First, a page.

Dropping the bar means you’ll actually be able to achieve what you decide to do. But you can only achieve a few things at once.
You can’t run a marathon while being pregnant while attending daily recovery meetings while starting a new business while working a full-time job while raising orphaned squirrels while keeping the toilet meticulously clean. You can’t.
For the past year, my focus was on switching to a year-long model for working with clients, as well as restoring my mental health and writing my next book. One personal goal, two business goals. The bar is low enough for me to reach it, then to create a new one.
The last thing I want is for you to spend years of your life trying to clear a hurdle that a.) doesn’t matter to you or b.) will never be reached. That’s what the world wants, sure — for you to buy a solution that will help you hack the system so that you’ve got 6-pack abs, a magnificent lover, a few million dollars, and enlightenment. Only it never works that way.
Keeping yourself on a treadmill six stories below the bar you’re trying to reach will only lead to frustration and despair.
Likewise, softness doesn’t care where you rank with regards to everyone else.
I once worked with a woman who is now a member of the financial 1% — she’s got an 8-figure business and knows Oprah personally. I should be jealous, right? I should feel like a failure and compare myself to her and freak out about how much I’ve failed?
Nope. I’m slowly, slowly, slowly learning to compare me with myself.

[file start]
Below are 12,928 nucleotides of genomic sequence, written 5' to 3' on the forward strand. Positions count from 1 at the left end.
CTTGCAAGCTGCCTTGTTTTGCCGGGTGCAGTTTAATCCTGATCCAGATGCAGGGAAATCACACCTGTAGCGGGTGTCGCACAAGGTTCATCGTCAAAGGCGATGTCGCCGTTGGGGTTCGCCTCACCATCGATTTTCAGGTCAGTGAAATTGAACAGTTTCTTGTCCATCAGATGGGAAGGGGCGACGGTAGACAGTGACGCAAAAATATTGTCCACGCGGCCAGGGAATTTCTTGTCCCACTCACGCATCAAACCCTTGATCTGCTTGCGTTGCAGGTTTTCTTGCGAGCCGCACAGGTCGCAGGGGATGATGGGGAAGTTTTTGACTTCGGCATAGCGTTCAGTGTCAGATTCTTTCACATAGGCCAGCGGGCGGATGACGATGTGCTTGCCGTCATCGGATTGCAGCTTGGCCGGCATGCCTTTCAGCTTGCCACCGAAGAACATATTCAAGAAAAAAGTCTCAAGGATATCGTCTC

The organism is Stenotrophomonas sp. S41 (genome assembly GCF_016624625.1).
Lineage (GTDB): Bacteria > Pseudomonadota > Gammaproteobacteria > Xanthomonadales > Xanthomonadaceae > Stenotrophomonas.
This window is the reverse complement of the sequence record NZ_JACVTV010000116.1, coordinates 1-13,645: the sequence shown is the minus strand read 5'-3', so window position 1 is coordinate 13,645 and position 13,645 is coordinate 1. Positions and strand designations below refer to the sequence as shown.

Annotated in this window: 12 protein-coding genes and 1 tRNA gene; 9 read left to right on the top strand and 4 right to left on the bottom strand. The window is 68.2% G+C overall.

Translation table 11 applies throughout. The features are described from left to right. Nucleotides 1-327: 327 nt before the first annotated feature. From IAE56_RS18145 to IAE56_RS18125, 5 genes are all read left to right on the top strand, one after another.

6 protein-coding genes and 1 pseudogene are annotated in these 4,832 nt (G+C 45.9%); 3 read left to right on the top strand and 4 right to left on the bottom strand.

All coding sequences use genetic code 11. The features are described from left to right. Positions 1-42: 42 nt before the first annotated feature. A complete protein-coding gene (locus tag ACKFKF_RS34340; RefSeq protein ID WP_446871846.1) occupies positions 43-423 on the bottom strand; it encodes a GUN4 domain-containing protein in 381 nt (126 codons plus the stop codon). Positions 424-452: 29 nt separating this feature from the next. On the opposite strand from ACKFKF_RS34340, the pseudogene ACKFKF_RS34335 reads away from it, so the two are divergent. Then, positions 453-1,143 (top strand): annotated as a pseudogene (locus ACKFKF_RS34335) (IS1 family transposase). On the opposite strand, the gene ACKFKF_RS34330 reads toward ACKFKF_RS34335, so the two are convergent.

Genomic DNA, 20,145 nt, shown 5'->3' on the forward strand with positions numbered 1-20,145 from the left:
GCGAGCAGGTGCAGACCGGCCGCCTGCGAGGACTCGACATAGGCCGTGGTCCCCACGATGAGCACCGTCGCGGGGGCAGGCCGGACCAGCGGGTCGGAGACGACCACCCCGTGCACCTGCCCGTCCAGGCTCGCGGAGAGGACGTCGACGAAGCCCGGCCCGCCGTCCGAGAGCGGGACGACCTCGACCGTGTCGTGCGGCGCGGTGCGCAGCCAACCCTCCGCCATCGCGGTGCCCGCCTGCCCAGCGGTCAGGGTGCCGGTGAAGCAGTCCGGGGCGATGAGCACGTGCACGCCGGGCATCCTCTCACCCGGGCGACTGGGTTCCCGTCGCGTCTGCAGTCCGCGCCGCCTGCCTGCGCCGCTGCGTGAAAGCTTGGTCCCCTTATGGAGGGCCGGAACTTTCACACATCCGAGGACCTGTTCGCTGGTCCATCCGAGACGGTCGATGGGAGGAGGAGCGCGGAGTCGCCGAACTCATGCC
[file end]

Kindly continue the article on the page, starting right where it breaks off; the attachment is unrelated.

Do I have clear priorities?
Am I making progress?
Am I enjoying the life I’ve got right now while working to shape the contours of my future?
Awesome. That’s all I need.
In practical terms, getting out of the comparison game looks like really good boundaries. I don’t follow or listen to or hear from that person, or any of the people associated with that person, so that I’m not tempted to go down the rabbit hole of comparison.
I’ve unfollowed, ignored, and unsubscribed from everyone who trips my ‘I WANT WHAT THEY HAVE’ triggers. I take notes on my progress and thank Past Me all the time for what Present Me is now enjoying.
Am I a millionaire? No. But have I been working on my credit score? Yes.
Do I have the savings I’ll need to retire at age 38? No. But have I been making regular contributions to my retirement account? Yes.
Softness celebrates progress.
Where have you made progress in your business lately? In your financial habits? In your eating, sleeping, phone-using, or boundary patterns? Where have you changed a habit that you thought would be there forever, even if it took 14 years? Have you learned to distinguish asshole brain from your other thoughts some of the time? Have you unraveled a pattern that you thought would be with you forever?
Take note of your progress, particularly of the internal variety.